Saturday, May 12, 2012

Boxed in a corner

Could it be that we’re simply stoics that we constantly find ourselves boxed in a corner? But because of Divine Providence we would one day lift ourselves up?

As an economy pragmatism demands that we balance development and concern for the environment, for instance. But when even the secretary of environment talks of the blanket use of privately-owned land, one wonders who is left to uphold basic principles like fairness, propriety or even good and bad? Defining land use in a civilized society is so fundamental that no wonder the medical community has raised the alarm bells about the degradation of Metro Manila. Sadly, the threat on the environment – and the devastating impact on people as we’ve witnessed in past disasters – is not confined to the metropolis. But balancing development and concern for the environment may be asking too much when we can’t even keep our homes and businesses lit? And so even our best thinkers find themselves expressing fatalism? But didn't we learn that we can work on the Sabbath – the operative word being work? [As the writer’s sister-nun would proudly clarify, “we have a separate contemplative group praying in the chapel 24/7; and I am in the other group, and in our case, we work with farmers so that they employ organic farming methods.” And in order to elevate the effectiveness of their overall mission work, they stay abreast with technology, including tapping Western business consultants.]

Unfortunately, given the wretchedness of our reality we instinctively rely on our ‘abilidad and creativity.’ And the risk is when doing so we take our eye away from the ball and succumb to ideology. Economic development trumps ideology as Deng Xiaoping demonstrated? He simply begged the Americans: we need your money and technology! On the other hand, Juan de la Cruz has to jump through hoops because he has been unable to crystallize his way forward? And absent the light at the end of the tunnel, he then switches to survival mode? Which, unfortunately, brings about the absence of the sense of community or the common good? It has fascinated the writer to observe a similar pattern in Eastern Europe. For example, given the lack of clarity of the way forward, the powerful like water would seek their own level, lord it over and effectively stake their claim as being the “establishment.” And so the game becomes “signing up” – including those who are supposed to uphold basic principles like fairness and propriety or even good and bad – with the establishment while remaining a limited, narrow and exclusive group, leaving a great many marginalized.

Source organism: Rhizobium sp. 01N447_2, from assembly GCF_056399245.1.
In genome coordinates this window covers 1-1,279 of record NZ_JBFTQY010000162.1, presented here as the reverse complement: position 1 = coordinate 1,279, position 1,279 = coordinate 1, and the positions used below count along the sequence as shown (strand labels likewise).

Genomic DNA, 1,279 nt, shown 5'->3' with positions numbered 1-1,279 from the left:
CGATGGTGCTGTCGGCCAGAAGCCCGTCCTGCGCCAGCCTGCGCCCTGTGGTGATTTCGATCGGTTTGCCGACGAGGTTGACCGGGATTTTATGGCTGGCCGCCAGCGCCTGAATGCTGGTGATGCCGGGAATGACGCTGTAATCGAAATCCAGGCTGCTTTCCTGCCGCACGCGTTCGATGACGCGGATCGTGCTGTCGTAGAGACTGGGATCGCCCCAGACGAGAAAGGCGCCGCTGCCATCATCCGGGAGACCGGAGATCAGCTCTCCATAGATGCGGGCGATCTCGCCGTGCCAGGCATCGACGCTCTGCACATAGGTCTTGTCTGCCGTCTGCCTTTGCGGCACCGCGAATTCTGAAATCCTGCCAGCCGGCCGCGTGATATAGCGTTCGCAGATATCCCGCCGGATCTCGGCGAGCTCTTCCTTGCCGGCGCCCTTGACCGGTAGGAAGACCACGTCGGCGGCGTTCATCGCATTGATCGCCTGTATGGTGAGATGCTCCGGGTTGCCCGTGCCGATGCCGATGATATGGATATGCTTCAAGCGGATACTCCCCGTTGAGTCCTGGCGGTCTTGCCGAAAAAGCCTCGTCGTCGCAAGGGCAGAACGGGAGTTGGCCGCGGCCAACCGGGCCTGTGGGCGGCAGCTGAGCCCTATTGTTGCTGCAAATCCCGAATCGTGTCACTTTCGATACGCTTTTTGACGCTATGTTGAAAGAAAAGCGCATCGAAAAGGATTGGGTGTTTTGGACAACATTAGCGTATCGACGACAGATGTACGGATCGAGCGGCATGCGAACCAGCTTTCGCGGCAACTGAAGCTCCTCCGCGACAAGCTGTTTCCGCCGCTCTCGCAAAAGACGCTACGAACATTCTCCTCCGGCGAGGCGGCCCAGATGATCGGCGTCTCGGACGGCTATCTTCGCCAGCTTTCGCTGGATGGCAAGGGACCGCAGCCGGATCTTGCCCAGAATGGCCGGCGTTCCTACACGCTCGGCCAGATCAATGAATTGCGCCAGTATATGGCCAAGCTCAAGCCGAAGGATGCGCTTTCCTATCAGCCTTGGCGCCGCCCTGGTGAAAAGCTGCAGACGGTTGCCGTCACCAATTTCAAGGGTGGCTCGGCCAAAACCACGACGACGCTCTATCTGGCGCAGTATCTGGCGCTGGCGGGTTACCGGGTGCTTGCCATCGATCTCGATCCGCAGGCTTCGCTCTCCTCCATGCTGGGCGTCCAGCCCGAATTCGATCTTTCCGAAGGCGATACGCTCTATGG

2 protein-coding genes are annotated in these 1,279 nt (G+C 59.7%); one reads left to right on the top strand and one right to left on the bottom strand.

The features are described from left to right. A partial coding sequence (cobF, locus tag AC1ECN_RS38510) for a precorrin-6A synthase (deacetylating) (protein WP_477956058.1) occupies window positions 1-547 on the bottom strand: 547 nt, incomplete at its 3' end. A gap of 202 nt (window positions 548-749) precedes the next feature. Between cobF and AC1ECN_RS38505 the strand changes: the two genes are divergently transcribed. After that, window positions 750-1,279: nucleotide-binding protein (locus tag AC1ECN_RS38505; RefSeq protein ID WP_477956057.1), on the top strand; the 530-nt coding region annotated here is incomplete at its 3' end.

What complicates the challenge for us Filipinos is our tendency to look back. And as the Americans would explain such a tendency, people instinctively keep “fighting the last war.” And thus we struggle and fail to create a vision of the future that is refreshing. And as one Filipino scientist laments, we are reduced to building a “barong-barong” – a lean-to or shanty – as opposed to, say, properly engineering our efforts. Neither history nor culture ought to be a people’s destiny. The human spirit is meant to soar – e.g., Adam and Eve had to set a forward-looking course for mankind?

The writer talks often about his Eastern European friends because they simply and unequivocally wanted to leave their dark past behind. All they knew was they wanted something better even if they didn’t know exactly how to get there. They continue to encounter challenges that baffle them yet they remain steadfast in pursuing that something . . . that is better. In the meantime, they have been enjoying the fruits of their daring journey – making it all worthwhile – while continuing to learn from both good and bad experiences. And like athletes training for the Olympics, they have the aches and pains to show for their hard work yet they keep raising the bar!

In the Philippines, meanwhile, we’re struggling with something as basic as lighting our homes and businesses? And worse, we find ourselves navigating a treacherous terrain – with oligarchy on the one hand and ideologues on the other and poor governance thrown in? Ergo: we simply keep creating more hoops to jump and thus a no-win situation for Juan de la Cruz? And if to be “sabog” (be all over the place) is our comfort zone (or our definition of freedom of choice) how would we ever chart a way forward that has clarity? We have to will it if we don’t want to be a non-entity!

No comments:

Post a Comment